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responsive web design

Forget responsive web design. Just use HTML tables

Well then…

My message, yesterday, sparked this doozy from PJ:

“If you just stuck to tables this entire time, imagine the years of frustration you could have avoided by ignoring floated divs, Bootstrap, flexbox and now CSS Grid! These ‘new’ methods add no additional benefit to the client or user, and the syntax is not any better either! I use floated divs and flexbox only because I was gullible enough to drink the koolaid. But if I had used tables all this time, really nobody would have noticed, and I would have been more productive.”

Bahahahahaha!

Wait. No. Don’t do it. Straight face. Be nice.

Okay… so…

Let me tell you why this is horribly wrong.

He’s talking about using tables for layouts.

Yes… sigh… this used to be a thing. Back in 2009, Smashing Magazine wrote an article about this and in it they referenced this thing called MAMA.

Metadata Analysis and Mining Application.

Say that three times fast.

Anyhow, this was a structural search engine that returned the details of a pages HTML structure. The table element was found on over 80% of the pages crawled.

Table, td and tr were all on the top 10 tags.

We did this.

I did this.

(Hangs head in shame.)

Then, divs came along.

Then, HTML5.

And, it was all a progression toward semantic markup.

And, PJ has a small, if very narrow-minded, point that the average site visitor probably doesn’t care about most of this… until they do.

The point of semantic mark up is adding meaning.

And, primarily that meaning is for machines…

But, it’s for the benefit of users.

Let’s take the nav tag.

You use it to define navigational elements.

Why is it any better than <div id=”nav”> or putting a <ul> inside of a table cell? Because, when we use nav, we are telegraphing that this is indeed a navigational element.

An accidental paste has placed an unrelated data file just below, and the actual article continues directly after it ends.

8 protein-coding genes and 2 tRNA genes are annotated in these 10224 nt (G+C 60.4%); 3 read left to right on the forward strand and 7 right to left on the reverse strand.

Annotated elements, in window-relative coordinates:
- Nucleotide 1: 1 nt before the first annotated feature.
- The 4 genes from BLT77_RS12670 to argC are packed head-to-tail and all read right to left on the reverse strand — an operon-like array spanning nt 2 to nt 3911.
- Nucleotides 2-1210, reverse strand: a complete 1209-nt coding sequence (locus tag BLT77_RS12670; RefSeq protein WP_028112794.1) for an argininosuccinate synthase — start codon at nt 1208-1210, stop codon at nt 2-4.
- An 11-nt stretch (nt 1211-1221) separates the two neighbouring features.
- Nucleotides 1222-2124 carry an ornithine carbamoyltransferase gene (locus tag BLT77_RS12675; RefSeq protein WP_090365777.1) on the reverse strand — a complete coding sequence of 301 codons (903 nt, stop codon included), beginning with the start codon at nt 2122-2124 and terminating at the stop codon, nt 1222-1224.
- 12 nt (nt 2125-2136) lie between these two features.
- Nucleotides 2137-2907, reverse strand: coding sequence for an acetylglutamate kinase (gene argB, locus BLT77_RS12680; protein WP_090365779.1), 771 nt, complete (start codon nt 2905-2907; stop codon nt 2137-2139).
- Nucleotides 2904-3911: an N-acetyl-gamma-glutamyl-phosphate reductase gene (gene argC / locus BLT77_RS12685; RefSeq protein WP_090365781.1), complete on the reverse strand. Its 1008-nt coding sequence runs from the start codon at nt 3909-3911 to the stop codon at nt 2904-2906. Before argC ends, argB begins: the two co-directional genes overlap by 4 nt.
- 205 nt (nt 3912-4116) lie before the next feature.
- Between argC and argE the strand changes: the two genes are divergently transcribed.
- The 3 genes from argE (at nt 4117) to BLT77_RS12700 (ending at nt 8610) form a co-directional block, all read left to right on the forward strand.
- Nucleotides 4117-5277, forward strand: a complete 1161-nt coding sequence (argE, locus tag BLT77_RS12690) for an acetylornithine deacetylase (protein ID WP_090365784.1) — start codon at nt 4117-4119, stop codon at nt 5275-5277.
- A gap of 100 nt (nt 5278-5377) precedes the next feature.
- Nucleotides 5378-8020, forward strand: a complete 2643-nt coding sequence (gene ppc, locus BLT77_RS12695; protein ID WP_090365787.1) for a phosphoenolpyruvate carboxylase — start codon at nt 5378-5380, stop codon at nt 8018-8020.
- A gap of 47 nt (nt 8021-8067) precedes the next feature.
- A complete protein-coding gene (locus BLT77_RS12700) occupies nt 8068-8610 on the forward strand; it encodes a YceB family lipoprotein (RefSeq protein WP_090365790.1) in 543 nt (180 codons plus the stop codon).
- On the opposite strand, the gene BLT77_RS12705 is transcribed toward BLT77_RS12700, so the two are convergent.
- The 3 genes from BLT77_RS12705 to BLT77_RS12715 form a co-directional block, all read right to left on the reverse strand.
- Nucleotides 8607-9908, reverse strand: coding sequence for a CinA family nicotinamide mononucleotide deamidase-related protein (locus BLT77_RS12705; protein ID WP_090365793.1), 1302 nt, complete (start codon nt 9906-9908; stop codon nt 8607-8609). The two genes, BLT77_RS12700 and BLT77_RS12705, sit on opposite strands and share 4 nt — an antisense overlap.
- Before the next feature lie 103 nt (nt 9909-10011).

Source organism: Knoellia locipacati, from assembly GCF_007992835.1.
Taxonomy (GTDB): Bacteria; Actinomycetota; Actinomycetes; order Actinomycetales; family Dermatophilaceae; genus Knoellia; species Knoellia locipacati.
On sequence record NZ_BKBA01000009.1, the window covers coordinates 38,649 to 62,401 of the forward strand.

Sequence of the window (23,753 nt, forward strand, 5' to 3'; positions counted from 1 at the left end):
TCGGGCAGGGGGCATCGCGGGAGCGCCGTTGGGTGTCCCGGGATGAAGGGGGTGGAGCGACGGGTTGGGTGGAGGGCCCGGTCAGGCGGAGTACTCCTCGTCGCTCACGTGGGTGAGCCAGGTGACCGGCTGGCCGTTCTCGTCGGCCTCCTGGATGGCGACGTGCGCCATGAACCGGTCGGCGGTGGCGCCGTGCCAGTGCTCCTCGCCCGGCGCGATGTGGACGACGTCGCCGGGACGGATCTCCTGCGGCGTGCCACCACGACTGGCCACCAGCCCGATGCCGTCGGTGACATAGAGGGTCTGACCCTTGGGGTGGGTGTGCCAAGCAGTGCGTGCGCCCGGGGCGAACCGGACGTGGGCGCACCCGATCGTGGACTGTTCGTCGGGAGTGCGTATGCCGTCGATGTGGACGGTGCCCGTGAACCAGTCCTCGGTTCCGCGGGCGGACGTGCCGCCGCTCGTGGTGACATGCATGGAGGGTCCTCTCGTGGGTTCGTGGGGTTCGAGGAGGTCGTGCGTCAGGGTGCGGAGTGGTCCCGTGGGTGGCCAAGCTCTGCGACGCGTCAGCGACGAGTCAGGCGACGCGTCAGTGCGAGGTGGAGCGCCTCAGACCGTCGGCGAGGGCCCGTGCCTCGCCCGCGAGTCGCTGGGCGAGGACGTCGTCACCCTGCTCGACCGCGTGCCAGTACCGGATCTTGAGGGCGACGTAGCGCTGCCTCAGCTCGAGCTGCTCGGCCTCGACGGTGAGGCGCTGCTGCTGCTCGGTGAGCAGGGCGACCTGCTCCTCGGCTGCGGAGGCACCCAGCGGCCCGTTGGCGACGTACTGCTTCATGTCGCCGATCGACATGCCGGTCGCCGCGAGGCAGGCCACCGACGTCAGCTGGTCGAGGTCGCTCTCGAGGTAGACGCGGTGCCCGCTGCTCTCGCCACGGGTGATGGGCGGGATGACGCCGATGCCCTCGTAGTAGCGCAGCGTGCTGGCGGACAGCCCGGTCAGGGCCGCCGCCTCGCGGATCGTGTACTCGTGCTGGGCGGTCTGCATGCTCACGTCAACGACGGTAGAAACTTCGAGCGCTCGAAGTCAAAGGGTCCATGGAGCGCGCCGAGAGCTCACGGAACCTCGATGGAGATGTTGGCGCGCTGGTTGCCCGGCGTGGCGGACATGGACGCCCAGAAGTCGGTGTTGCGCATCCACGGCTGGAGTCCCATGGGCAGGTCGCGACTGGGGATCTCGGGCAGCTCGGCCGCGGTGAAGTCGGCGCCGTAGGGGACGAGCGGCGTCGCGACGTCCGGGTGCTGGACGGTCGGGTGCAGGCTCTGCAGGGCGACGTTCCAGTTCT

And, a screen reader can safely skip this element.

If you’re not blind, who cares?

But, if you are… not having to listen to: “Home, about, contact” in robot voice is quite nice. Especially, on those mega menus with dozens of different list items.

That’s real-world value to real people.

You may not care, but they sure do.

And, that’s just one example.

Search engines use semantic markup to better understand what a web page is about. So, if SEO and, ya know, getting website traffic matters to you…

Not to mention…

All the different ways machines will use this in the future.

Semantic markup helps create a better, more useful and accessible internet, helps search engines better understand your website…

And, future-proofs your code…

For when the machines take over.

Maybe, they’ll appreciate your semantic markup…

And, not kill you… right away.

Anyway, table-based layouts was always a hack.

A horrible, horrible hack.

So, PJ.

My man.

That you think what’s happened over the last decade or so is all about responsive design and we could’ve skipped it all by just “sticking to tables”…

Because it has “no additional benefit to the client”…

Just shows that you don’t really understand it. Not that the rest of us are crazy for embracing it. But, hey, do your table thing, my dude.

You can build ’em how you want.

That said, if you want to learn more about all of this and how to do it properly, when to use certain tags, when not to… all of it…

It’s inside my new Beginner’s Guide to HTML course.

I break it all down Barney-style.

And, help you master…

“Dis herr new-fangled aH eM eeeL Tees.”

The link to get started for nada on SkillShare is right hrr: https://skl.sh/2Lqhh1v

Later,

John

August 4, 2018

JMS067: Using Flexbox to Build Mobile Responsive Web Designs

In Episode 67 of the John Morris Show you’ll learn how to use flexbox to build mobile responsive web designs, how to write job proposals on Upwork that win, the losing “WordPress is for suckers” mindset and more:

Subscribe to the Podcast

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Here’s the line-up: